I realize we’re celebrating Independence Day, but as a good Southern woman, I have to get my act together and decide on a wrapping paper theme for this coming Christmas. Last year, I foolishly believed my husband when he offered to take care of wrapping the gifts, and as God is my witness, I ended up with a pile of presents wrapped in the newspaper, held together with a combination of masking and duct tapes and labeled with a big black Sharpie. I justa‘bout died.
The reason Christmas is so important to Southern ladies is because we feel greatly indebted to be born in a place where doors are literally opened for us, the tea is sweet, and now the latest show of love — azaleas are cultivated to bloom all year long. With this blatant favoritism showered upon us, we feel obligated to make our Savior’s birthday absolutely perfect, right down to the gift wrap.
Those who wait until the last minute to tend to details, know all too well the shame associated with mismatched gifts under the tree. You can have the most beautiful house in the neighborhood, and a Christmas tree that rivals the White House, but if the gifts below are wrapped in 10-year old birthday paper, you can forget about the Junior League cookbook savory appetizer sub-committee ever wanting to meet at your house again.
The monogramed stockings must coordinate with the tree skirt, which must also coordinate with the Christmas morning pajamas, and if the gift wrap is out of whack, it throws the entire day off kilter. If that ever happened, it would leave my boys with bad memories they would certainly share with their future wives.
“She did what? Used fifteen -year old Barney the Dinosaur wrapping paper? What kind of backwoods Mama do you have?” one of them would say. It would break my boy’s hearts to know their wives didn’t respect me because of a gift wrap malfunction.
In 2002, I found several rolls of Lenox Holiday wrapping paper at the outlet mall to match my Christmas China and it was one of the most glorious Christmases in our family history. Photos from that year’s festivities were pretty enough to be featured in the “Our Christmas Memories” silver frame.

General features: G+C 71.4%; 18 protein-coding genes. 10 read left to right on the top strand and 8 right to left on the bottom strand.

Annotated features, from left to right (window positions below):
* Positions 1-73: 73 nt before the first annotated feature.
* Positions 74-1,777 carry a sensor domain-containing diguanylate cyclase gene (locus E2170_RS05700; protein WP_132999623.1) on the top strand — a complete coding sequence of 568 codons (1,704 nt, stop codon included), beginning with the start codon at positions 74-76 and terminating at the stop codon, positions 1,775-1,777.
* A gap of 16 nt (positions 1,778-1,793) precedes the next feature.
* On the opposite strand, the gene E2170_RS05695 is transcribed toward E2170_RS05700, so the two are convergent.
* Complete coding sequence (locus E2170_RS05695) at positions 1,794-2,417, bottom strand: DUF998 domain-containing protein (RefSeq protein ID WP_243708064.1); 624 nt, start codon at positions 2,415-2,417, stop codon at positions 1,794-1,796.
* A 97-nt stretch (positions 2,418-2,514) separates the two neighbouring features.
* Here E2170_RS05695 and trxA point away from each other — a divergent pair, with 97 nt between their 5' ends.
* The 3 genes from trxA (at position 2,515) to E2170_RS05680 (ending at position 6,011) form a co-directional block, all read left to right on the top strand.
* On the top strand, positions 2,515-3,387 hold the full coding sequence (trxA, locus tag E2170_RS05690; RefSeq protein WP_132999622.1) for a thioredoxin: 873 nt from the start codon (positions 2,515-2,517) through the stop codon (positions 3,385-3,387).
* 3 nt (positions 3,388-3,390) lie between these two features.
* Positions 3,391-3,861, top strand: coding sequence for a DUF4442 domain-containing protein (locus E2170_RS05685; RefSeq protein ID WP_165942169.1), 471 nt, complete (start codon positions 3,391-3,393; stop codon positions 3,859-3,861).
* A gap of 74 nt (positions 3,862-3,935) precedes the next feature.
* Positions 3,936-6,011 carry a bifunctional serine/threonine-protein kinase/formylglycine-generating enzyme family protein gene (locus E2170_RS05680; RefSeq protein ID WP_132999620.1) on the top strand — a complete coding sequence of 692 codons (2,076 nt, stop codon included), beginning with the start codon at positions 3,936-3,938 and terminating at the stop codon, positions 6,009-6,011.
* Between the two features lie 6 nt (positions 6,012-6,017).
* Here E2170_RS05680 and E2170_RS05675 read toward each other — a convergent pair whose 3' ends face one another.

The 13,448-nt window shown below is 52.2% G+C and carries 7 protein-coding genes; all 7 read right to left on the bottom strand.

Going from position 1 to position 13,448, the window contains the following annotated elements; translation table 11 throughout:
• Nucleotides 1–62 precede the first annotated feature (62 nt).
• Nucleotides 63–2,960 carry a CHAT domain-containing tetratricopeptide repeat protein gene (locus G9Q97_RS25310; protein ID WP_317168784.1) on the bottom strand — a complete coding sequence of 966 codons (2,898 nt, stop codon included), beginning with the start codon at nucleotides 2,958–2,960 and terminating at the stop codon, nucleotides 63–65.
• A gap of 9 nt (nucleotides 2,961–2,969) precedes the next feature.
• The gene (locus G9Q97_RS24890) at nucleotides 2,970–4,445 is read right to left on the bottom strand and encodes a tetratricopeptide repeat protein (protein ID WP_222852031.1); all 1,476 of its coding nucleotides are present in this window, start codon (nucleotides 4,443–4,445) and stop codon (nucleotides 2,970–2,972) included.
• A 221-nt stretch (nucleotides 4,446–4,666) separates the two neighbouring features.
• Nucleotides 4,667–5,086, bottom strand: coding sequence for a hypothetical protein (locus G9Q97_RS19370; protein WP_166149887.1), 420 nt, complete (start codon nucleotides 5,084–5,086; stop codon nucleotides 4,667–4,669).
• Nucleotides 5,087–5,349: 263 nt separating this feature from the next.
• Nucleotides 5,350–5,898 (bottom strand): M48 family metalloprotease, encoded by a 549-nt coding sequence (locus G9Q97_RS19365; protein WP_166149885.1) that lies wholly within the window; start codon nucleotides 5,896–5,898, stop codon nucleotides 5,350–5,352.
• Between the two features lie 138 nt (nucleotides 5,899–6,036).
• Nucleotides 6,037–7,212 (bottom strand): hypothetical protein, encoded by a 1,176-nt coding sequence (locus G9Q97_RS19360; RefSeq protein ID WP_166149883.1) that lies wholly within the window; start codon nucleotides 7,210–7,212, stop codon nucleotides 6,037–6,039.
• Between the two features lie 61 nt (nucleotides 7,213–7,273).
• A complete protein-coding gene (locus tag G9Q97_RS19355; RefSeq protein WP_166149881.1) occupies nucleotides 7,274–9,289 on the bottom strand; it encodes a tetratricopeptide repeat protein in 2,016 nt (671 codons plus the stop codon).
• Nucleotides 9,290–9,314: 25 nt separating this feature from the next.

Cousin Rosie Belle from Robertsdale thinks I’ve lost my mind. She doesn’t give a flip what her wrapping paper looks like and long ago switched to using gift bags she finds on the seventy-five percent-off table in January. Christmas at her house is a free-for-all and once the gifts are unwrapped, there are shredded bits of paper and ribbons with Scooby Doo, shamrocks and Frosty the Snowman, littered all over the house.
During my duct-tape/Sharpie fiasco of last Christmas, my Pretty in Pearls Book Club was due to hold their holiday soiree’ at my house on December 18th. I was forced to toss the ugly duct-taped gifts on a blanket and pull them down the hallway to the guest room where I threw another blanket over the mess. “You certainly are waiting until the last minute to get your shopping done,” said Velma Rae as she suspiciously stared at the empty space beneath my tree. “You know me, I think blazing a streak through the stores the week before Christmas is the happiest part of the holiday.” I told her, thinking all the while how I was going seek revenge for my husband’s enormous lack of decorating compassion by leaving a lump of coal for him under the tree — beautifully wrapped, of course.
I’ve narrowed this year’s motif down to either glittery stars or angels, but I’m still toying with the idea of reindeer, although I’m afraid that would look too much like a deer hunting theme and that just won’t do.
So even though we’re in the hot days of summer, I’ve got an alert set for my phone to notify me when Hobby Lobby unveils the first drop of Christmas merchandise — which should be any minute now. And when I get the notice, I’ll be ready to “roll.”